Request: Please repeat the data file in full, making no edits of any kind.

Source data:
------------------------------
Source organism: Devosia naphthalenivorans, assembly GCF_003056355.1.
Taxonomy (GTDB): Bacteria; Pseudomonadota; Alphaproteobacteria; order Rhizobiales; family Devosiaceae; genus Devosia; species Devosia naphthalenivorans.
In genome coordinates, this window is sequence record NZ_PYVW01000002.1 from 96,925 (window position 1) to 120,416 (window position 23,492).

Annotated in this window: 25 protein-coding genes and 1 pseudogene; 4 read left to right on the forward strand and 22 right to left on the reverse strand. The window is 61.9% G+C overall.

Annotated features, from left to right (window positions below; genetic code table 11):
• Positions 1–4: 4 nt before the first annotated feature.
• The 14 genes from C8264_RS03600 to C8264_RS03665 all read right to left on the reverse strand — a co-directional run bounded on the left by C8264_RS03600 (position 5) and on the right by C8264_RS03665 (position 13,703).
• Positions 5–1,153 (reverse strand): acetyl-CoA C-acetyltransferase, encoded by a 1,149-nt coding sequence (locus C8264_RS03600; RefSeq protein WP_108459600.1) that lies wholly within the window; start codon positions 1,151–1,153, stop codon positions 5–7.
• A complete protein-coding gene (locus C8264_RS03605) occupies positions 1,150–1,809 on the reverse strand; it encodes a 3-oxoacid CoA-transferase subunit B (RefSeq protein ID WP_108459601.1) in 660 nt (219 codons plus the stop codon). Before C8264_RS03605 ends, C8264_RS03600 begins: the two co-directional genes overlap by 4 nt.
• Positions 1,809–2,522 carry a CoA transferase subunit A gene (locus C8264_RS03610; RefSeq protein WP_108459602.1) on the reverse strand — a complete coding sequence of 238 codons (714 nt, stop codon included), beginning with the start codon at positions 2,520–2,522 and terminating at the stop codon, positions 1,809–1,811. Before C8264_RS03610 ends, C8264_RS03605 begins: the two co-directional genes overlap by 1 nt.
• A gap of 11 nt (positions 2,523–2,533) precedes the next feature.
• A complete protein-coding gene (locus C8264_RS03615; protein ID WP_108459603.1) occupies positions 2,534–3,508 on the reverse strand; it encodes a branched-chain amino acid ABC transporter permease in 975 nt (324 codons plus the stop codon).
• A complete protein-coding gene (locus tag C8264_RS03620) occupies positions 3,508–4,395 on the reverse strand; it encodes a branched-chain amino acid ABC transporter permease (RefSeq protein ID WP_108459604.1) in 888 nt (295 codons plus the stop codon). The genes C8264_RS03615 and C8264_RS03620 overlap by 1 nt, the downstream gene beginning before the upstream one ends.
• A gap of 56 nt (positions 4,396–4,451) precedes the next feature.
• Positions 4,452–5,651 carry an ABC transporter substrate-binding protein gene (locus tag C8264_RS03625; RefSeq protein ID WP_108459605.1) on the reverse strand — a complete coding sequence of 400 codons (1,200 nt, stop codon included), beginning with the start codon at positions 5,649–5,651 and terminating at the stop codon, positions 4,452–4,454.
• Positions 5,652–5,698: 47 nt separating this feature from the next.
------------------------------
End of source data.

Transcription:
Source organism: Devosia naphthalenivorans, assembly GCF_003056355.1.
Taxonomy (GTDB): Bacteria; Pseudomonadota; Alphaproteobacteria; order Rhizobiales; family Devosiaceae; genus Devosia; species Devosia naphthalenivorans.
In genome coordinates, this window is sequence record NZ_PYVW01000002.1 from 96,925 (window position 1) to 120,416 (window position 23,492).

Annotated in this window: 25 protein-coding genes and 1 pseudogene; 4 read left to right on the forward strand and 22 right to left on the reverse strand. The window is 61.9% G+C overall.

Annotated features, from left to right (window positions below; genetic code table 11):
• Positions 1–4: 4 nt before the first annotated feature.
• The 14 genes from C8264_RS03600 to C8264_RS03665 all read right to left on the reverse strand — a co-directional run bounded on the left by C8264_RS03600 (position 5) and on the right by C8264_RS03665 (position 13,703).
• Positions 5–1,153 (reverse strand): acetyl-CoA C-acetyltransferase, encoded by a 1,149-nt coding sequence (locus C8264_RS03600; RefSeq protein WP_108459600.1) that lies wholly within the window; start codon positions 1,151–1,153, stop codon positions 5–7.
• A complete protein-coding gene (locus C8264_RS03605) occupies positions 1,150–1,809 on the reverse strand; it encodes a 3-oxoacid CoA-transferase subunit B (RefSeq protein ID WP_108459601.1) in 660 nt (219 codons plus the stop codon). Before C8264_RS03605 ends, C8264_RS03600 begins: the two co-directional genes overlap by 4 nt.
• Positions 1,809–2,522 carry a CoA transferase subunit A gene (locus C8264_RS03610; RefSeq protein WP_108459602.1) on the reverse strand — a complete coding sequence of 238 codons (714 nt, stop codon included), beginning with the start codon at positions 2,520–2,522 and terminating at the stop codon, positions 1,809–1,811. Before C8264_RS03610 ends, C8264_RS03605 begins: the two co-directional genes overlap by 1 nt.
• A gap of 11 nt (positions 2,523–2,533) precedes the next feature.
• A complete protein-coding gene (locus C8264_RS03615; protein ID WP_108459603.1) occupies positions 2,534–3,508 on the reverse strand; it encodes a branched-chain amino acid ABC transporter permease in 975 nt (324 codons plus the stop codon).
• A complete protein-coding gene (locus tag C8264_RS03620) occupies positions 3,508–4,395 on the reverse strand; it encodes a branched-chain amino acid ABC transporter permease (RefSeq protein ID WP_108459604.1) in 888 nt (295 codons plus the stop codon). The genes C8264_RS03615 and C8264_RS03620 overlap by 1 nt, the downstream gene beginning before the upstream one ends.
• A gap of 56 nt (positions 4,396–4,451) precedes the next feature.
• Positions 4,452–5,651 carry an ABC transporter substrate-binding protein gene (locus tag C8264_RS03625; RefSeq protein ID WP_108459605.1) on the reverse strand — a complete coding sequence of 400 codons (1,200 nt, stop codon included), beginning with the start codon at positions 5,649–5,651 and terminating at the stop codon, positions 4,452–4,454.
• Positions 5,652–5,698: 47 nt separating this feature from the next.